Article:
So you can look at the org chart and be like, okay, who is someone that I do feel comfortable going to? And then build relationships from there. So you’re like, okay, their right hand person is this person. Do I feel comfortable reaching out to them and trying to partner with them and pick their brain before then I ask for intro to the next person. And you maybe can start lower and then just keep moving higher. It’s not a waste of time because in order to get anything done, within any sort of company, especially as they get larger and larger, you’re just leveraging relationships all day long at some point, right.
David Sroka: And I think you made a point there, which was you may not have answers. You may not have prescriptions for how exactly you’re gonna help, whether it’s a department lead or a VP or a CXO, but listen and gather and then come back fairly quickly with some ideas and see how they resonate.
See if you’re getting the thumbs up. Okay, you’re on track. That’s right. Or, oh, no you’re totally missing the point.
Margot Leong: Adopt more of an iterative mindset versus making sure that it’s perfect. Making sure that you do some thinking ahead of time, but your thinking will get sharper and sharper as you get more feedback on it. So you just wanna get some data points as well from that feedback.
David Sroka: Yeah, there’s such a spectrum of people in this role today. Some that have never held this role before and they’re less than six months into it. Many that we’ve been working with for over 15 years. How you approach this leveling up or going directly to a CXO or whatever is gonna totally depend on your comfort level, your self confidence in the role.
Margot Leong: One of the last questions I wanna get into is, let’s say that you’ve put in the work, right? You understand what the goals are. You feel like they are aligned with the organization, you’ve cultivated you know, a few executive champions or stakeholders. Now it’s the payoff, right?
You’ve done the work around the execution. Now, how are you closing the loop to make sure that they are aware of the wins?
David Sroka: So the programs that I believe are most successful all have this in common: they have built some form of reports or dashboards, more likely. And I would say more often than not, it’s not that they’re just there for the executive to see at any given time, but there are checkpoints, monthly, quarterly, something where they go through the information with the executive. Because they seem to always have a lot of questions. I think that’s one of the skill sets that get somebody to a top position is they’re curious and they try to understand things. And so it’s good to be able to answer those questions real time and to get feedback and iterate on that information.
So they have all come up with a way of reporting the information that is consumable. It’s not 15 pages of text. It’s something that an executive can easily understand. It’s painted in that context of the company goals. Don’t just tell me, you added this many accounts to our program, you fulfilled this many speaker requests. Tell me what events they were and how those are tying into our company goals. That’s important.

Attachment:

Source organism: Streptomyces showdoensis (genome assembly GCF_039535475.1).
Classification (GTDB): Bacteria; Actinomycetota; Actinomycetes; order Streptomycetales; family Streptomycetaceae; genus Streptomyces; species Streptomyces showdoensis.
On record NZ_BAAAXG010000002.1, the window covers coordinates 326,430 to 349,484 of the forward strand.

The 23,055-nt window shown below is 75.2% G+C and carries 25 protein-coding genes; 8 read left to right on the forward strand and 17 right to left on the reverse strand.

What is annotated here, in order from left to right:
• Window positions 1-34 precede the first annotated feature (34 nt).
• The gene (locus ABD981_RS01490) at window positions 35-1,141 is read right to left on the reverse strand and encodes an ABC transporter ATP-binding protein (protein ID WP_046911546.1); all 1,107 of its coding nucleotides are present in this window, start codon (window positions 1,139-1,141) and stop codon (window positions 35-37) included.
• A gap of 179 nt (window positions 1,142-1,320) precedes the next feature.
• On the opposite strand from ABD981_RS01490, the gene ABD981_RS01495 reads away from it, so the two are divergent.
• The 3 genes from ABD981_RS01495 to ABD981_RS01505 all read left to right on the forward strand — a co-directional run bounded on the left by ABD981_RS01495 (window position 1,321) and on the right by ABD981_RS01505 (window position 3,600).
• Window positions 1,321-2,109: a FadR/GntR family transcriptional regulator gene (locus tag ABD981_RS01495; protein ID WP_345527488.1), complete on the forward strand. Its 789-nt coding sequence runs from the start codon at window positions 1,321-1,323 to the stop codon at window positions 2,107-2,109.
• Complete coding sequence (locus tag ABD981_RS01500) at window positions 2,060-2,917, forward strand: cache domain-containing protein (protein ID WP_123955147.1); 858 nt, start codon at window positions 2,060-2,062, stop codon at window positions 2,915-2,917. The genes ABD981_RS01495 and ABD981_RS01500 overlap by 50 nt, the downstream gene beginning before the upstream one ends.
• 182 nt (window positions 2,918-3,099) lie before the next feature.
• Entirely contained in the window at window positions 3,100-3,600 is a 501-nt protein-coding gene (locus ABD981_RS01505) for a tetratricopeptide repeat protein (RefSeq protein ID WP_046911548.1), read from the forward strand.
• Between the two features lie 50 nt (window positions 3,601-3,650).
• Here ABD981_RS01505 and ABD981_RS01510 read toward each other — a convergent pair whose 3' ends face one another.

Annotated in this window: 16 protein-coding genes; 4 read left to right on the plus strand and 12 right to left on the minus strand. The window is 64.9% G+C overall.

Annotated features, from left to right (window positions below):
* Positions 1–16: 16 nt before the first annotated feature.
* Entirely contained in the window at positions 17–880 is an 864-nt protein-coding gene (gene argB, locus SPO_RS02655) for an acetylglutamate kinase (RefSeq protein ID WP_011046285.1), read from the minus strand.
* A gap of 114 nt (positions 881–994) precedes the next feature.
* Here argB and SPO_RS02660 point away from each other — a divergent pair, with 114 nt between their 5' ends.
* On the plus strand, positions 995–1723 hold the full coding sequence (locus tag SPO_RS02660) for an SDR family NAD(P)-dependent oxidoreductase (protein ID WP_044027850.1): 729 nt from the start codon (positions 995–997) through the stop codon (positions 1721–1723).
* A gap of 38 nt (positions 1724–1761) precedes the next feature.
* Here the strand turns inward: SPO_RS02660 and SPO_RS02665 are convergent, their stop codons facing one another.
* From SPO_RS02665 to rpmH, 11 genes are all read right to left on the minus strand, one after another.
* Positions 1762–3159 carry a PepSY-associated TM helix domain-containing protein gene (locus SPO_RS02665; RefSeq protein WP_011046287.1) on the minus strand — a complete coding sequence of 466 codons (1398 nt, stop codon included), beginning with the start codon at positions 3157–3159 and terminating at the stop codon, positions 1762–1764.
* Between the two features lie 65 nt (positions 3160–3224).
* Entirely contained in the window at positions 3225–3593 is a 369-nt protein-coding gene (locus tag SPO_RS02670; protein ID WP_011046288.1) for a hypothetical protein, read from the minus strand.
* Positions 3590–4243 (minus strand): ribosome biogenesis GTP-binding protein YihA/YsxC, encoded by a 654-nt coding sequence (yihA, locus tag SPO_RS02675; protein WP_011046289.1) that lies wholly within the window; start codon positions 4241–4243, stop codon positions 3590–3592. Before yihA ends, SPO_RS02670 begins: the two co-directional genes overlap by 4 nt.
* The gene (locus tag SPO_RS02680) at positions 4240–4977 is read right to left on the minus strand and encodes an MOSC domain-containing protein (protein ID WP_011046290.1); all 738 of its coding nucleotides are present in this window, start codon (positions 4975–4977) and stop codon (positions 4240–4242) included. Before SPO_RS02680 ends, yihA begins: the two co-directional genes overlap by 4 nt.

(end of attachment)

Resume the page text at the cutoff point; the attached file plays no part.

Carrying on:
And do it with a regular cadence. Some of the companies that we’ve started with, they jump out of the starting gate really fast, and they’ve got all this stuff in order, and then they get a little loose on it. And you know, okay, we didn’t report this stuff this quarter. Nobody’s asking us for it, but that’s okay, because they’re all fine with it. They don’t need to see it.
Big mistake. Keep the cadence, whatever that cadence is that you agreed to with the executive team and keep it front and center.
And by the way, having an executive advisory board seems like a big ask, I know, for a lot of companies, but again, in that 20% that I was referencing, they have formal or informal meetings with more than one executive, not just their champion, but maybe it’s the person in sales, maybe it’s CS, whatever. And they do get together with them periodically so that they can say not only what’s going well, but where they’re having challenges and how they can help them.
Margot Leong: I really like this. Most people never do this and it’s really incredible what this can do for your career if you invest the time and are consistent with it.
David Sroka: And there’s one other thing that just occurred to me that I learned from one of our accounts. We actually did a presentation with them for the Customer Marketing Summit is Genesys. They have a set of people that are focused just on their top tier accounts from an advocate perspective. They put plans together, they might be multi-year plans about how they’re gonna work together as partners and so forth. The thing about that is those are the accounts that the executives cared the most about, the marquee accounts.